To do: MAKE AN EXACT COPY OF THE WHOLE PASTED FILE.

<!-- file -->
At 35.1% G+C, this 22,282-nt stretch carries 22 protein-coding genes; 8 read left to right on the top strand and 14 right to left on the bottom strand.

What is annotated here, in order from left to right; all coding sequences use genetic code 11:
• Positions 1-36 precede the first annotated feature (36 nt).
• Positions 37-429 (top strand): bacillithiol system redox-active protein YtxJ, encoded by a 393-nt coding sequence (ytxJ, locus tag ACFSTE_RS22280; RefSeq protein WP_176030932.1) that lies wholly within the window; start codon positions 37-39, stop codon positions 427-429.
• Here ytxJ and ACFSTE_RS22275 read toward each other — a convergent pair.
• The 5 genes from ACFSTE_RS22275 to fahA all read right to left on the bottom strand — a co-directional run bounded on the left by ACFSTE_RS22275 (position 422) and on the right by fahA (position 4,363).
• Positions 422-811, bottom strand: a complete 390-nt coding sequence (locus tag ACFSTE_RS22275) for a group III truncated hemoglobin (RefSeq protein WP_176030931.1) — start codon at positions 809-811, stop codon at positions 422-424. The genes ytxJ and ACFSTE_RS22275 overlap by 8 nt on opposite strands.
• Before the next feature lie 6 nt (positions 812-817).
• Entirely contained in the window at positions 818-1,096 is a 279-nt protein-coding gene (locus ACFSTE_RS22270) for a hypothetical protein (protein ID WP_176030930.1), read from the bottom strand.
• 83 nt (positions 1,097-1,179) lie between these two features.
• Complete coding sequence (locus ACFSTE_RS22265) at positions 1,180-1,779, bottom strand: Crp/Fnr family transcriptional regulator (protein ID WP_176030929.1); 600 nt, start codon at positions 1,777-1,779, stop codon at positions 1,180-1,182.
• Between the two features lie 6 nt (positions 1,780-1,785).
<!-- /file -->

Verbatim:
At 35.1% G+C, this 22,282-nt stretch carries 22 protein-coding genes; 8 read left to right on the top strand and 14 right to left on the bottom strand.

What is annotated here, in order from left to right; all coding sequences use genetic code 11:
• Positions 1-36 precede the first annotated feature (36 nt).
• Positions 37-429 (top strand): bacillithiol system redox-active protein YtxJ, encoded by a 393-nt coding sequence (ytxJ, locus tag ACFSTE_RS22280; RefSeq protein WP_176030932.1) that lies wholly within the window; start codon positions 37-39, stop codon positions 427-429.
• Here ytxJ and ACFSTE_RS22275 read toward each other — a convergent pair.
• The 5 genes from ACFSTE_RS22275 to fahA all read right to left on the bottom strand — a co-directional run bounded on the left by ACFSTE_RS22275 (position 422) and on the right by fahA (position 4,363).
• Positions 422-811, bottom strand: a complete 390-nt coding sequence (locus tag ACFSTE_RS22275) for a group III truncated hemoglobin (RefSeq protein WP_176030931.1) — start codon at positions 809-811, stop codon at positions 422-424. The genes ytxJ and ACFSTE_RS22275 overlap by 8 nt on opposite strands.
• Before the next feature lie 6 nt (positions 812-817).
• Entirely contained in the window at positions 818-1,096 is a 279-nt protein-coding gene (locus ACFSTE_RS22270) for a hypothetical protein (protein ID WP_176030930.1), read from the bottom strand.
• 83 nt (positions 1,097-1,179) lie between these two features.
• Complete coding sequence (locus ACFSTE_RS22265) at positions 1,180-1,779, bottom strand: Crp/Fnr family transcriptional regulator (protein ID WP_176030929.1); 600 nt, start codon at positions 1,777-1,779, stop codon at positions 1,180-1,182.
• Between the two features lie 6 nt (positions 1,780-1,785).